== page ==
Despite the best efforts of cell companies, the vast majority of Puerto Rico is offline. Internet coverage might seem like a luxury when people are struggling for clean water and power, but communications make moving essential supplies much easier, and enables lost families and friends to find each other.
That's why the FCC has granted an emergency license to Google parent company Alphabet to deploy 30 balloons over the island, with the intention of providing basic internet service while the conventional cell network is brought back online.
Project Loon is an Alphabet "moonshot" concept that's been running since 2013. It's meant to bring internet to remote areas using balloons. Testing is going slowly, but Loon has proven particularly good at restoring communications after a natural disaster. Earlier this year, Loon provided coverage to tens of thousands of people in Peru following major flooding.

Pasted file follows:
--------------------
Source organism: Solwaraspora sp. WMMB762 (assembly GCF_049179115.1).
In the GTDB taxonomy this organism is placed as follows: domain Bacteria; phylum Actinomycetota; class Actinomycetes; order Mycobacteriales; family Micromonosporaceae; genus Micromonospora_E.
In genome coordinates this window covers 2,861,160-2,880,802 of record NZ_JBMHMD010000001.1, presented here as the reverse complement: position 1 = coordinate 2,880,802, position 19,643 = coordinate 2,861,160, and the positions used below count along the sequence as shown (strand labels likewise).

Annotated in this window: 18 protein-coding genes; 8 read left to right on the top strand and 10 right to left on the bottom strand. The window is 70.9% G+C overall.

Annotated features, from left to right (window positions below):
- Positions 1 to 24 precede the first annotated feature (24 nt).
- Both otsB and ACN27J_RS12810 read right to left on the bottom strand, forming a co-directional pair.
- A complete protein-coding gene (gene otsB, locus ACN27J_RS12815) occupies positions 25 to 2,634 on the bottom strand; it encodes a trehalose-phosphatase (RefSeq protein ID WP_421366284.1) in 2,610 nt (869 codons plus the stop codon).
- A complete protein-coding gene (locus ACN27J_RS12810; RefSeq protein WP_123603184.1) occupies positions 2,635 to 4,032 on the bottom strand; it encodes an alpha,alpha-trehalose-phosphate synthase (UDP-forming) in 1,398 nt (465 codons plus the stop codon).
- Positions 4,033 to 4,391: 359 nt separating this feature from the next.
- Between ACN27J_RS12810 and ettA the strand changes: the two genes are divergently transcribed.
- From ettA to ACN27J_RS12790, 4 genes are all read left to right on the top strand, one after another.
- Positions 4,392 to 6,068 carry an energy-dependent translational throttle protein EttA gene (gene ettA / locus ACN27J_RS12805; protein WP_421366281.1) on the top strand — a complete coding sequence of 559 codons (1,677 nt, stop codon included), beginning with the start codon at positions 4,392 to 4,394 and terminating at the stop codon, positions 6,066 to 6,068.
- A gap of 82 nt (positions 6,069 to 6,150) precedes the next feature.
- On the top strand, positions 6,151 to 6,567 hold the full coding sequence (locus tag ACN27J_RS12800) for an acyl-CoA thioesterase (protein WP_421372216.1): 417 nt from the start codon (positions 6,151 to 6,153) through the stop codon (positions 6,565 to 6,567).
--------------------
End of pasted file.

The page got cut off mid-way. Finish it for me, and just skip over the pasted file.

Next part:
The situation in Puerto Rico appears more difficult for Google. For the balloons to work, they need a wireless backhaul, which is provided through a partnership with local cell companies. The 83% of cell towers are still down in Puerto Rico, and the groundwork hasn't been put in place. By contrast, Google had already been testing in Peru when floods hit, so it was able to partner with Telefonica to get its system up and running in weeks.
Google didn't provide a timeframe for when the balloons would be up and running, but the FCC license expires in April 2018, so it's going to have to be a while before then:
We're grateful for the support of the FCC and the Puerto Rican authorities as we work hard to see if it's possible to use Loon balloons to bring emergency connectivity to the island during this time of need. To deliver signal to people's devices, Loon needs be integrated with a telco partner's network -- the balloons can't do it alone. We've been making solid progress on this next step and would like to thank everyone who's been lending a hand.